Propylaea. ATHENS. 2. Route. 45
The task of spanning the intervals between the columns and
the walls by huge stone beams, some of which required to be 20 ft.
in length, and the problem of harmonizing the different elevations
of the W. and E. porticos presented difficulties the magnitude
of which is apparent on the most cursory inspection. The size of
the fallen remains of these beams affords an idea of the power
and perfection of the apparatus used in swinging them into their
The best-preserved part of the Propylaea is the North Wing, which
consists of a portico, 16*/2 ft. deep, and an inner hall, measuring
261/2 ft. in depth. The front of the portico is formed by three
Doric columns, 19 ft. high and 2i/2-3i/4 ft. in diameter, arranged
'in antis'. The partition between the porch and the inner room is
pierced by a door and two windows, the former 14 ft. 9 in. high and
8 ft. 4 in. wide. This inner room is named the Pinakotheka, from its
use as a receptacle for votive pictures ('pinakes') on marble or terra¬
cotta. The nature of the walls renders the supposition of mural
The South Wing is much smaller, and its remains consist merely
of two columns and the back-wall. On the W. the wing opens on
the bastion that bears the Temple of Nike.
The original plan of Mnesikles probably contemplated a S. wing cor¬
responding in size to the N. wing; but his design was curtailed in con¬
sequence of the opposition that made itself felt against Perikles. The
colonnades that were to have extended on each side of the central build¬
ing, on one side across the Brauronian terrace, on the other side towards
the N. wall of the Acropolis, were not constructed. — The piece of poros
masonry in the angle formed by the S. wall of the central building and
the K. wall of the S. wing is a fragment of a gateway which was probably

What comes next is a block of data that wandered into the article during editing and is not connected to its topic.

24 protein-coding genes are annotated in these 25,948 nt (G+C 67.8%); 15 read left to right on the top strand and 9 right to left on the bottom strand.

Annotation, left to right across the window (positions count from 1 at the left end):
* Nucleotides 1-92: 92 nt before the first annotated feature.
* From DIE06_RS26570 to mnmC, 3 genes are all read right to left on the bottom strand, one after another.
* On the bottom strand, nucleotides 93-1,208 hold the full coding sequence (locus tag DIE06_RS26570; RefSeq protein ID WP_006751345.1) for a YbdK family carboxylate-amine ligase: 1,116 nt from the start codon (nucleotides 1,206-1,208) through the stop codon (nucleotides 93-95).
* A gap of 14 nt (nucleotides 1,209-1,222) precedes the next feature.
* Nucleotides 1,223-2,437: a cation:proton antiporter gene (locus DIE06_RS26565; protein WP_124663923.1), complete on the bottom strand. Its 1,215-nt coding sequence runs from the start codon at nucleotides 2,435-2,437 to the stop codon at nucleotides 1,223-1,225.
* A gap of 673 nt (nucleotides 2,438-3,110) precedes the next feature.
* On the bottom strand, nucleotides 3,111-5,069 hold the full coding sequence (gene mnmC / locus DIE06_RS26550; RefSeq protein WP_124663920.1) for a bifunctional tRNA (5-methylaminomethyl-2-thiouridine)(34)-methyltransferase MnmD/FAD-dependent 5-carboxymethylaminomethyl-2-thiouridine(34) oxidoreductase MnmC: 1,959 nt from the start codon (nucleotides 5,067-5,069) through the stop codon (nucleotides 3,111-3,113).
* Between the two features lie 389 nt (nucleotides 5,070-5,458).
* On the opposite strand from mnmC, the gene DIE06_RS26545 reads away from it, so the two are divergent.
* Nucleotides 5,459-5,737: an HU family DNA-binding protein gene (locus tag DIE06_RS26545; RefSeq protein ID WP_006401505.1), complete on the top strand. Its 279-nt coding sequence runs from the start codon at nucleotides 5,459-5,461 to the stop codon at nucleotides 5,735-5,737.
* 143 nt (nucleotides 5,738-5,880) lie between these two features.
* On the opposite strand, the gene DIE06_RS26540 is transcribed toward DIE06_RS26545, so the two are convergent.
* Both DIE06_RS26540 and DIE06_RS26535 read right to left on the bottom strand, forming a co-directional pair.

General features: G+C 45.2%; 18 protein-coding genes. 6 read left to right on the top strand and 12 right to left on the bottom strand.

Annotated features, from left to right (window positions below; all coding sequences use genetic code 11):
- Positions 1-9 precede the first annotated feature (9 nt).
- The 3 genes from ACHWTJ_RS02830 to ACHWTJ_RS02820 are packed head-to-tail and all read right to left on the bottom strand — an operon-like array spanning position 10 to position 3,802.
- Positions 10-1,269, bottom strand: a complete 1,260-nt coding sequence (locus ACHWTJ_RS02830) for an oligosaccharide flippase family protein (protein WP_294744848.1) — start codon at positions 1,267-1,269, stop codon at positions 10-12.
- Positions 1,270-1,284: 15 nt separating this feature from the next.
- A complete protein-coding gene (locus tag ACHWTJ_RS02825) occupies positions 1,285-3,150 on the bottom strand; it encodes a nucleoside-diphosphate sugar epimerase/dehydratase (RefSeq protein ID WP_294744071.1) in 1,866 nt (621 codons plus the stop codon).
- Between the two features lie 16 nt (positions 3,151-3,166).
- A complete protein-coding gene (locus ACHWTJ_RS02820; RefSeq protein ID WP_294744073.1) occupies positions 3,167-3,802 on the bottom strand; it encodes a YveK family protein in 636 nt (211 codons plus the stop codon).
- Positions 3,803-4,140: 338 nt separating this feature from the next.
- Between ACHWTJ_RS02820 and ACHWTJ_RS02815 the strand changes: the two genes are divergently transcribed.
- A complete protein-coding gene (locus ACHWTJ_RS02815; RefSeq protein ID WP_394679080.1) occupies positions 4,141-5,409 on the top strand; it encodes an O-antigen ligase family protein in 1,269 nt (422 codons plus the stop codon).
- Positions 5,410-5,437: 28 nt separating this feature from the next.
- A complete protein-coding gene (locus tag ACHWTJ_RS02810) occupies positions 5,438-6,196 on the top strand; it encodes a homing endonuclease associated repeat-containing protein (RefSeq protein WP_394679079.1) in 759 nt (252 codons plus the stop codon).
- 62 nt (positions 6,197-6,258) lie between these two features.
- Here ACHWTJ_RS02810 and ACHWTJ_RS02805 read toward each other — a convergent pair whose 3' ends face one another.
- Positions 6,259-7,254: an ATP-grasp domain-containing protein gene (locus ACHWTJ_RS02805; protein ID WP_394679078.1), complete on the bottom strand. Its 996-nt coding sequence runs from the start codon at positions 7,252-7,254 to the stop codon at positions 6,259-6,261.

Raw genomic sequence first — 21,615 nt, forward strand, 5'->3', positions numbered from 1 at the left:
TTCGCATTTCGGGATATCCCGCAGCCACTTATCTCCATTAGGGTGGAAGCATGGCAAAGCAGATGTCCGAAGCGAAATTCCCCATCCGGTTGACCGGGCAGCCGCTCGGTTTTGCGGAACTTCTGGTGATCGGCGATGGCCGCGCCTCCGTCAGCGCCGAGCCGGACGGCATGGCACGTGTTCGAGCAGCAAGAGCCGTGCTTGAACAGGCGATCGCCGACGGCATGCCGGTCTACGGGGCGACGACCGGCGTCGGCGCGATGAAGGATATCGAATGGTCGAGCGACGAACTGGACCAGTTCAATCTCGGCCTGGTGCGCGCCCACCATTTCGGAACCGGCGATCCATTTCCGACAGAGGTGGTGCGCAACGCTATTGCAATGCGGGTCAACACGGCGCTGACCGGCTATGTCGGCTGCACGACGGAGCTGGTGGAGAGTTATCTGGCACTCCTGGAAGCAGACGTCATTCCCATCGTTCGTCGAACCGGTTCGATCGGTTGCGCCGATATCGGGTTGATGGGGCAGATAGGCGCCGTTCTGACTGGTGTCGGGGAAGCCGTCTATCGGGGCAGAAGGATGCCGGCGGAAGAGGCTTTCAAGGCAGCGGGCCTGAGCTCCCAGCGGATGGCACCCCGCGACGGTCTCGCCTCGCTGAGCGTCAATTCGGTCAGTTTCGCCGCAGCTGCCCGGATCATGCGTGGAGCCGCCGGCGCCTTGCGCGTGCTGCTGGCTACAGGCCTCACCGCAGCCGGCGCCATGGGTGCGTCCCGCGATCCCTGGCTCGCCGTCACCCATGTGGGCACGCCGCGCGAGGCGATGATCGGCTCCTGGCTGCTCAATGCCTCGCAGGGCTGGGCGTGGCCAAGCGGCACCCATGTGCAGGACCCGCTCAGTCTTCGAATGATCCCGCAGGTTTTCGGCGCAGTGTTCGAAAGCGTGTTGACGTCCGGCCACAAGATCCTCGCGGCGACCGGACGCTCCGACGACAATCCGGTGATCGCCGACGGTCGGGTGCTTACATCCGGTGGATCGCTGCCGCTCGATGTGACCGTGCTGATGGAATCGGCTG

built by the Peisistratida; and temporarily restored by Themistokles or
Kimon after the Persian wars. — The stone at the S.E. angle of the 8.
wing of the Propylsea has been cut away, thus showing the height of the
Pelasgian wall when the Propylaea were being built.
During the 13th cent, the Franks converted the N. wing of the Pro*
pyla?a into government offices, and built the so-called 'Tower of the Franks'
above the S. wing. This tower, formerly a conspicuous object in most
views of the Acropolis, was removed in 1875. The Turkish pashas after¬
wards resided here, until the central structure was destroyed by an ex¬
plosion of gunpowder in 1645. A Turkish battery, which extended from
the Temple of Nike to the N. wing of the Propylaea, was removed in
1835 (comp. p. 41).
Passing through the E. portico of the Propylaea, we enter the
Inneb Wakd of the Acropolis and ascend a gradual slope, now
covered with ruins and presenting a profoundly impressive scene.
Here the spectator should endeavour to picture in his mind the
imposing Parthenon, rising above all (on the right), the1 charming
Erechtheion on the left, with their rich sculpture and brilliant co¬
louring, and the numerous smaller shrines ; ttien the profusion of
votive offerings and the forest of statues and groups which here
greeted the eye when the huge gates of the Propylaea were thrown
open to admit the Panathenaean procession. He will then be en-